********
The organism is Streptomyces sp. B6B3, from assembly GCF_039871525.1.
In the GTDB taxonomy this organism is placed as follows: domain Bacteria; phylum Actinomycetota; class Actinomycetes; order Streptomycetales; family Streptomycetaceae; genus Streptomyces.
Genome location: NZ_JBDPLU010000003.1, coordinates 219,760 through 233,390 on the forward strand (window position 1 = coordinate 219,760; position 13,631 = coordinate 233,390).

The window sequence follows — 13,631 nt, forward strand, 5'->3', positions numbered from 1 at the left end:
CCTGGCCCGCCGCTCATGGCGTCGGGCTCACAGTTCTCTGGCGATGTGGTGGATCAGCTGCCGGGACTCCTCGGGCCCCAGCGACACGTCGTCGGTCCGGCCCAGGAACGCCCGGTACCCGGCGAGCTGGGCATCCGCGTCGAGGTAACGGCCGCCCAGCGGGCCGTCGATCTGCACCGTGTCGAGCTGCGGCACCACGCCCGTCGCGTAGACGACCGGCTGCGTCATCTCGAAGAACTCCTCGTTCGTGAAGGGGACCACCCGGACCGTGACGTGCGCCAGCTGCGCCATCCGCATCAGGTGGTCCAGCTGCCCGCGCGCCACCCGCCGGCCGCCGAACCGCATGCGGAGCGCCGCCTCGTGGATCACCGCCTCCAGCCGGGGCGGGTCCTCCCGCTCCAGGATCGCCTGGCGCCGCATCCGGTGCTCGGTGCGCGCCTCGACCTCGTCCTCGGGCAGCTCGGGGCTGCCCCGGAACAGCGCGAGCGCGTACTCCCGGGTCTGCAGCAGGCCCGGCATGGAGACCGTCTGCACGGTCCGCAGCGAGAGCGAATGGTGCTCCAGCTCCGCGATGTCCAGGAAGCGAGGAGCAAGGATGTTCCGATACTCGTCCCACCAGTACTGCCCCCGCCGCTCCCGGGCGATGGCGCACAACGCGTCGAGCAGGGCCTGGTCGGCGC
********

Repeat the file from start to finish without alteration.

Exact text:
The organism is Streptomyces sp. B6B3, from assembly GCF_039871525.1.
In the GTDB taxonomy this organism is placed as follows: domain Bacteria; phylum Actinomycetota; class Actinomycetes; order Streptomycetales; family Streptomycetaceae; genus Streptomyces.
Genome location: NZ_JBDPLU010000003.1, coordinates 219,760 through 233,390 on the forward strand (window position 1 = coordinate 219,760; position 13,631 = coordinate 233,390).

The window sequence follows — 13,631 nt, forward strand, 5'->3', positions numbered from 1 at the left end:
CCTGGCCCGCCGCTCATGGCGTCGGGCTCACAGTTCTCTGGCGATGTGGTGGATCAGCTGCCGGGACTCCTCGGGCCCCAGCGACACGTCGTCGGTCCGGCCCAGGAACGCCCGGTACCCGGCGAGCTGGGCATCCGCGTCGAGGTAACGGCCGCCCAGCGGGCCGTCGATCTGCACCGTGTCGAGCTGCGGCACCACGCCCGTCGCGTAGACGACCGGCTGCGTCATCTCGAAGAACTCCTCGTTCGTGAAGGGGACCACCCGGACCGTGACGTGCGCCAGCTGCGCCATCCGCATCAGGTGGTCCAGCTGCCCGCGCGCCACCCGCCGGCCGCCGAACCGCATGCGGAGCGCCGCCTCGTGGATCACCGCCTCCAGCCGGGGCGGGTCCTCCCGCTCCAGGATCGCCTGGCGCCGCATCCGGTGCTCGGTGCGCGCCTCGACCTCGTCCTCGGGCAGCTCGGGGCTGCCCCGGAACAGCGCGAGCGCGTACTCCCGGGTCTGCAGCAGGCCCGGCATGGAGACCGTCTGCACGGTCCGCAGCGAGAGCGAATGGTGCTCCAGCTCCGCGATGTCCAGGAAGCGAGGAGCAAGGATGTTCCGATACTCGTCCCACCAGTACTGCCCCCGCCGCTCCCGGGCGATGGCGCACAACGCGTCGAGCAGGGCCTGGTCGGCGC